With all other aspects of a station being equal—antenna, ground, terrain, etc.—a 100-watt signal will have about a 13 dB advantage over a 5-watt signal. Given that an S-unit is about 6 dB, a QRP signal is just over two S-units quieter than a 100-watt signal. In comparison, that would be like going from S9 to S7, or S7 to S5. That’s really not that much difference. If you operate CW or FT8, you’ll maximize your transmitted signal even more, as those modes are easier to copy with lower power levels than SSB.

Getting Started

Your first steps in QRP don’t need to involve purchasing new gear. Simply turn the power down on your current rig and see what you can work. Be sure to set your expectations accordingly. If you’re used to running 1500 watts or even 100 watts with a Yagi antenna, you will probably not bust that pileup for the rare DX station in one or two calls. Nevertheless, I’d wager you’ll be surprised at what makes it into your log. Try your hand at some of the many operating events sponsored by QRP-ARCI(QRP Amateur Radio Club International). They sponsor several on-air events every year, from weekend-long contests to two-hour casual sprints. QRP-ARCI also offers several operating awards, including the very popular “1,000 Miles Per Watt” award. Most major contests worldwide offer a QRP category, and ARRL has a special QRP DXCC Award for working 100 entities with 5 watts or less.

If you’re ready for some outdoor adventure, QRP and field operating go hand in hand. Set up in your backyard, a park, or nearby high spot. Use a simple half-wave dipole or end-fed half wave (EFHW) antenna in a convenient tree and be amazed at what 5 watts can do. Several operating programs are particularly well-suited for QRP operating, such as the popular Summits On The Air (SOTA) program. It’s hard to beat Ham radio from atop a summit with an incredible view! The Adventure Radio Society, which holds the monthly Spartan Sprint QRP contest, is all about operating QRP while outdoors. And of course, who can forget ARRL Field Day? It’s special as a QRPer. See my blog on Backpack QRP Basicsfor more info on portable QRP operating.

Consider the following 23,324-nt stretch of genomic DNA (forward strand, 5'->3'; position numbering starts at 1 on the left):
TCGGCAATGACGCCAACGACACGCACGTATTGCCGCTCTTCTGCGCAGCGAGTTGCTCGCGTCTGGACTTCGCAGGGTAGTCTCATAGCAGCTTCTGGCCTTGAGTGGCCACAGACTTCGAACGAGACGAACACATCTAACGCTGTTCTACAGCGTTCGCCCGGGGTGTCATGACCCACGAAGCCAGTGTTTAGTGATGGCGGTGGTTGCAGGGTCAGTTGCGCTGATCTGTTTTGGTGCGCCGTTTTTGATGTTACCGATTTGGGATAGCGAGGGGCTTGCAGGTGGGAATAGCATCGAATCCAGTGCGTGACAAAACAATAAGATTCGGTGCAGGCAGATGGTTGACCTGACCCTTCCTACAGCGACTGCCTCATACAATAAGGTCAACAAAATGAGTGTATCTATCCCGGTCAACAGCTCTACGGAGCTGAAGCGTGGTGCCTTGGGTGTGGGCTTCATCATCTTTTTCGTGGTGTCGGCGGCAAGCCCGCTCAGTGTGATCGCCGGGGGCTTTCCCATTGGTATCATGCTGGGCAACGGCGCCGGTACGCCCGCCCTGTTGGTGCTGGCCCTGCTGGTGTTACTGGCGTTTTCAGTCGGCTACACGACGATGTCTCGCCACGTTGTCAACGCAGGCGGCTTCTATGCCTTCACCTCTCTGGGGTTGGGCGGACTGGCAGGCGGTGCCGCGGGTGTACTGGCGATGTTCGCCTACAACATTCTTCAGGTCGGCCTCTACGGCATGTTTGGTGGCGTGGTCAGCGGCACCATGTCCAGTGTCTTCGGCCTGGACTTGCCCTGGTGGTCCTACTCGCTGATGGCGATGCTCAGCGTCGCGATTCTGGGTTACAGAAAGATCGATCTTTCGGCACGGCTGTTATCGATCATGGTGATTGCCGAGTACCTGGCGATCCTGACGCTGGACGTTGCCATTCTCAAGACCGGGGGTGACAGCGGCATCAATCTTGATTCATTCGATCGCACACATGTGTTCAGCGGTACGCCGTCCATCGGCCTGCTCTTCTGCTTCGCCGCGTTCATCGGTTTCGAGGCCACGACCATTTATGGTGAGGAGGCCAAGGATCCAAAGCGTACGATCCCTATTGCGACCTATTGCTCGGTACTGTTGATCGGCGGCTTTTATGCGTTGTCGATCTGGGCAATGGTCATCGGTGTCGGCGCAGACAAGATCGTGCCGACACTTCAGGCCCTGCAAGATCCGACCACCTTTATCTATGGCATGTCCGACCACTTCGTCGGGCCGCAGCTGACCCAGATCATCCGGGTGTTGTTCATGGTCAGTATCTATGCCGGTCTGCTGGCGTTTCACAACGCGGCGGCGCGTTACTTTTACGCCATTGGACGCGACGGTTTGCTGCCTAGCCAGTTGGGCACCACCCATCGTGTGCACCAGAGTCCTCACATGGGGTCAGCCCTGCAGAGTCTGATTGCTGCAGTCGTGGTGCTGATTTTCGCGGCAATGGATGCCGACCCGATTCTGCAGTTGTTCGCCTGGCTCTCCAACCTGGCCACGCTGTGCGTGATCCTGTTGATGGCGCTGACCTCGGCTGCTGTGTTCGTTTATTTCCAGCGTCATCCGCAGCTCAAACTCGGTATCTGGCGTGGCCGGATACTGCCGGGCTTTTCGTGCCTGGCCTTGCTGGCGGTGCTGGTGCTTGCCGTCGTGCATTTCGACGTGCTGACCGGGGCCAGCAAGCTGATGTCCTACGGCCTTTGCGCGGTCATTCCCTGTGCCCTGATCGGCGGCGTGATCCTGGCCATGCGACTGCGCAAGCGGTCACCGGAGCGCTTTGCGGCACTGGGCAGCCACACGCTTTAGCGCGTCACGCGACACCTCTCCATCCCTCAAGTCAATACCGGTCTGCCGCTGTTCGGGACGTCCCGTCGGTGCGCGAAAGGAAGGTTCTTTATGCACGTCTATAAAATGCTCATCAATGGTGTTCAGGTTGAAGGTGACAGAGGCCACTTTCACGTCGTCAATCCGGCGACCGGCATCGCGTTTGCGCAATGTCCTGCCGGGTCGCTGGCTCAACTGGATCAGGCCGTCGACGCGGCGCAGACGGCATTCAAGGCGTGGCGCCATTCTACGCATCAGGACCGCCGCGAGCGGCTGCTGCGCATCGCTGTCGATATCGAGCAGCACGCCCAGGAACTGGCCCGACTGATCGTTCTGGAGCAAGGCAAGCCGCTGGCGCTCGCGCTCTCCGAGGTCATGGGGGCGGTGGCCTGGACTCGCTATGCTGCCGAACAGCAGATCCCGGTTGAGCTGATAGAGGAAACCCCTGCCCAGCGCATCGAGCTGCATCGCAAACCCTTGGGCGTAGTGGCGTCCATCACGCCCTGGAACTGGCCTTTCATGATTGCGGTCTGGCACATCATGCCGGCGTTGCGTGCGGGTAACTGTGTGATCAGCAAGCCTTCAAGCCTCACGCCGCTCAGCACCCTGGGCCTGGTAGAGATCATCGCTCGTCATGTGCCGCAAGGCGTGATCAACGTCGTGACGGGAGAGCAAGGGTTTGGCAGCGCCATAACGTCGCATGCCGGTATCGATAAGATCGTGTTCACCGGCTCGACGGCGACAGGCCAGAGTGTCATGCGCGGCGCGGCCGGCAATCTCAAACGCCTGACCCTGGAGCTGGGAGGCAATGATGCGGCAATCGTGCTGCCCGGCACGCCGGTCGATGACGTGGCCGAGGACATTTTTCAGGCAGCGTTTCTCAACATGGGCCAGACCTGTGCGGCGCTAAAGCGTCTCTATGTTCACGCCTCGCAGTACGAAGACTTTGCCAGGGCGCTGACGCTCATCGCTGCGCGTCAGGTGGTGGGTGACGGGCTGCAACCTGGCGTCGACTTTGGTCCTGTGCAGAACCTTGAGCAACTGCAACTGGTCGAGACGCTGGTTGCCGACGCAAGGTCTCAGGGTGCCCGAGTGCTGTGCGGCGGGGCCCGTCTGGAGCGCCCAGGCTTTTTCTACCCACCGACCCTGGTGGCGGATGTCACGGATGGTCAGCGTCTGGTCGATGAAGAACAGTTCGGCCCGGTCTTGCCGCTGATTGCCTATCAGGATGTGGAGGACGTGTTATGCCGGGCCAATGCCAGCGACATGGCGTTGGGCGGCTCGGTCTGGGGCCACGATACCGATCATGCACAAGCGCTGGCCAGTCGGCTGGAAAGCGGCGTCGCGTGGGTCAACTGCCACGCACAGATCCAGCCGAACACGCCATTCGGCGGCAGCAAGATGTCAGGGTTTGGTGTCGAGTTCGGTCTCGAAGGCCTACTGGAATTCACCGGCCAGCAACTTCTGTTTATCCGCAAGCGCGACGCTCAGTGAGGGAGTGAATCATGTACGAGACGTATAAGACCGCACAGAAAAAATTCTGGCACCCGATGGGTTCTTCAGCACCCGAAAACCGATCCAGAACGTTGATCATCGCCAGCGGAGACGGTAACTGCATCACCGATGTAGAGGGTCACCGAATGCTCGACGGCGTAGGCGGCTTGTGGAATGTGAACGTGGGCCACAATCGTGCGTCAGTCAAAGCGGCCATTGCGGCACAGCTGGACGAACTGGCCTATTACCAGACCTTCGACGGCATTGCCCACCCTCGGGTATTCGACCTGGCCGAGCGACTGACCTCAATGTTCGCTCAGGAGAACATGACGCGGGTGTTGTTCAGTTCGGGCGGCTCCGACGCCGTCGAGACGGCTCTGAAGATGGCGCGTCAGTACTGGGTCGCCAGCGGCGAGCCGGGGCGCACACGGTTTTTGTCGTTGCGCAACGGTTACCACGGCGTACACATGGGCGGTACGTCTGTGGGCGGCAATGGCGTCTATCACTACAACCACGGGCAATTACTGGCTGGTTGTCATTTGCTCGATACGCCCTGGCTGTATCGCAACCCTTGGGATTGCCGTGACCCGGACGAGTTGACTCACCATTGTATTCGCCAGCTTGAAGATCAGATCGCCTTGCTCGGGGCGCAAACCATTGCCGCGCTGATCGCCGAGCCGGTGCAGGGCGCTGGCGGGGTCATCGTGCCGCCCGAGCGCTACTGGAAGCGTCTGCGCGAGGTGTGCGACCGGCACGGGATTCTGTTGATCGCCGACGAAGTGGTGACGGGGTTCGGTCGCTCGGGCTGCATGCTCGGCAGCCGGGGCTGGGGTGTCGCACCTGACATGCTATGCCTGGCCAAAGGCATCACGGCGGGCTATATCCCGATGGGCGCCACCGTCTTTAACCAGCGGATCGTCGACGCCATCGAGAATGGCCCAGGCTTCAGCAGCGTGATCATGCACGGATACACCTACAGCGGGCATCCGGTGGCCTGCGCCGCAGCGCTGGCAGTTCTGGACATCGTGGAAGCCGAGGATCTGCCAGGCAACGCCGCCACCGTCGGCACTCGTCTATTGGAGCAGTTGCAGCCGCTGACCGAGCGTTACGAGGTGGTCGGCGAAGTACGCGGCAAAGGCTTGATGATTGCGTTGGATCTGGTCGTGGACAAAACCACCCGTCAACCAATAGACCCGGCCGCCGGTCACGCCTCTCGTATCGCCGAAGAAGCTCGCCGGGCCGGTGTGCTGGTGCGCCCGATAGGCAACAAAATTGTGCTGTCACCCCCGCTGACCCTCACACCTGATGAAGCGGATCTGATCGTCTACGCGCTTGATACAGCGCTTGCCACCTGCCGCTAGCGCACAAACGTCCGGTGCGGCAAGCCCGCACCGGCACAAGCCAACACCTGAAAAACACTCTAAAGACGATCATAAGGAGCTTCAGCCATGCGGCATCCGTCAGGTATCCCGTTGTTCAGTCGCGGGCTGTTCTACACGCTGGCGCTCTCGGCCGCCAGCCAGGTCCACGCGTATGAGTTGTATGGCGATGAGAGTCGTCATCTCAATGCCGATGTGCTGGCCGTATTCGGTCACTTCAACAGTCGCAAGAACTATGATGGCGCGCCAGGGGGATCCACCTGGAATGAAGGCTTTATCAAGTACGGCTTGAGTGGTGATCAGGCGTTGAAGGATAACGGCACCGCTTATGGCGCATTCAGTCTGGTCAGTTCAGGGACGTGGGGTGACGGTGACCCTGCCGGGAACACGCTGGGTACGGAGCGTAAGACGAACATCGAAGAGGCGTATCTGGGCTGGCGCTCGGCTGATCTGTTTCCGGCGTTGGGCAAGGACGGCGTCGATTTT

My Challenge to You

If you’ve never given QRP a serious try, I challenge you to give it a genuine effort. Pick a weekend and turn the power down on your transceiver to 5 watts and see what you work. Make it focused around your own style of operating. If you’re a ragchewer, then enjoy casual contacts with the power turned down. If you’re a DXer, see how many different DXCC entities you can work. If the propagation is poor, see how many states you can work. If you’re into contesting, try entering a contest as a QRP participant. But give it an entire weekend and see how it works for you.

More Information on QRP

QRP-ARCI maintains a list of QRP clubsworldwide. These clubs actively promote QRP operating, building gear, and keeping up with the latest trends in QRP operating. There are lots of QRP groups on Facebook as well.

Julian, OH8STG, maintains a wonderful QRP site with lots of technical info on operating and gear. He also has a YouTube channel with excellent instructional videos.

Larry, W2LJ, also maintains a great blog that focuses on the fun of QRP operating. He is also the organizer of the NJQRP Skeeter Hunt QRP contest every August.

Finally, Craig, WB3GCK, offers lots of tips and tricks on QRP operating at his site.

Dipping your toes in the QRP world doesn’t have to be costly or anxiety-inducing. Low-power operating offers great technical challenges and bolsters your on-air skill set tremendously. Learning how to make QSOs with less power, and even less equipment, will make you a better Ham radio operator. And even in these times of poorer propagation, you’ll have a richly rewarding experience. Turn the knob down… go QRP!